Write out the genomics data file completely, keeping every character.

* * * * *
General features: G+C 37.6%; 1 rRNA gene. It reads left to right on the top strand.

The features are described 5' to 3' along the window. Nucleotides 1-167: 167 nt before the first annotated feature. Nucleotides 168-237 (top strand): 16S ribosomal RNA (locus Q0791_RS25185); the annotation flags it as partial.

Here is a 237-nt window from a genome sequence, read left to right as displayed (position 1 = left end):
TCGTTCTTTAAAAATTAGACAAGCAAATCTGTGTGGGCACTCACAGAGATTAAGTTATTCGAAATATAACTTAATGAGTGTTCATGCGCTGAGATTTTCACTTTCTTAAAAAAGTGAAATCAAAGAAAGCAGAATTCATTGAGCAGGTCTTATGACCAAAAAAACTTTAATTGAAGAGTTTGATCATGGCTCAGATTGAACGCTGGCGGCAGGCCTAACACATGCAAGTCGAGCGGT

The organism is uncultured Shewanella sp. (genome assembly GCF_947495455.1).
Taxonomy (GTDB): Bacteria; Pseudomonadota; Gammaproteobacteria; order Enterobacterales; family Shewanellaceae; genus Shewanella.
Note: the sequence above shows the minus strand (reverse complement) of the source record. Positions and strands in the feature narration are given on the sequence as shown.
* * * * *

General features: G+C 37.6%; 1 rRNA gene. It reads left to right on the top strand.

The features are described 5' to 3' along the window. Nucleotides 1-167: 167 nt before the first annotated feature. Nucleotides 168-237 (top strand): 16S ribosomal RNA (locus Q0791_RS25185); the annotation flags it as partial.

Here is a 237-nt window from a genome sequence, read left to right as displayed (position 1 = left end):
TCGTTCTTTAAAAATTAGACAAGCAAATCTGTGTGGGCACTCACAGAGATTAAGTTATTCGAAATATAACTTAATGAGTGTTCATGCGCTGAGATTTTCACTTTCTTAAAAAAGTGAAATCAAAGAAAGCAGAATTCATTGAGCAGGTCTTATGACCAAAAAAACTTTAATTGAAGAGTTTGATCATGGCTCAGATTGAACGCTGGCGGCAGGCCTAACACATGCAAGTCGAGCGGT

The organism is uncultured Shewanella sp. (genome assembly GCF_947495455.1).
Taxonomy (GTDB): Bacteria; Pseudomonadota; Gammaproteobacteria; order Enterobacterales; family Shewanellaceae; genus Shewanella.
Note: the sequence above shows the minus strand (reverse complement) of the source record. Positions and strands in the feature narration are given on the sequence as shown.